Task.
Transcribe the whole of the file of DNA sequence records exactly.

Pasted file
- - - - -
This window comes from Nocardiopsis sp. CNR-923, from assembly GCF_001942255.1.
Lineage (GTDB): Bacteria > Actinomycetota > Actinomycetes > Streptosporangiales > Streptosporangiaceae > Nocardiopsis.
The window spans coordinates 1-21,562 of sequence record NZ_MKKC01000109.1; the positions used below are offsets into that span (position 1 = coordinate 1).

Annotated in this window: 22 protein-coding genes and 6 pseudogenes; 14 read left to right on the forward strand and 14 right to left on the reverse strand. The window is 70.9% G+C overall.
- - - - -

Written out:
This window comes from Nocardiopsis sp. CNR-923, from assembly GCF_001942255.1.
Lineage (GTDB): Bacteria > Actinomycetota > Actinomycetes > Streptosporangiales > Streptosporangiaceae > Nocardiopsis.
The window spans coordinates 1-21,562 of sequence record NZ_MKKC01000109.1; the positions used below are offsets into that span (position 1 = coordinate 1).

Annotated in this window: 22 protein-coding genes and 6 pseudogenes; 14 read left to right on the forward strand and 14 right to left on the reverse strand. The window is 70.9% G+C overall.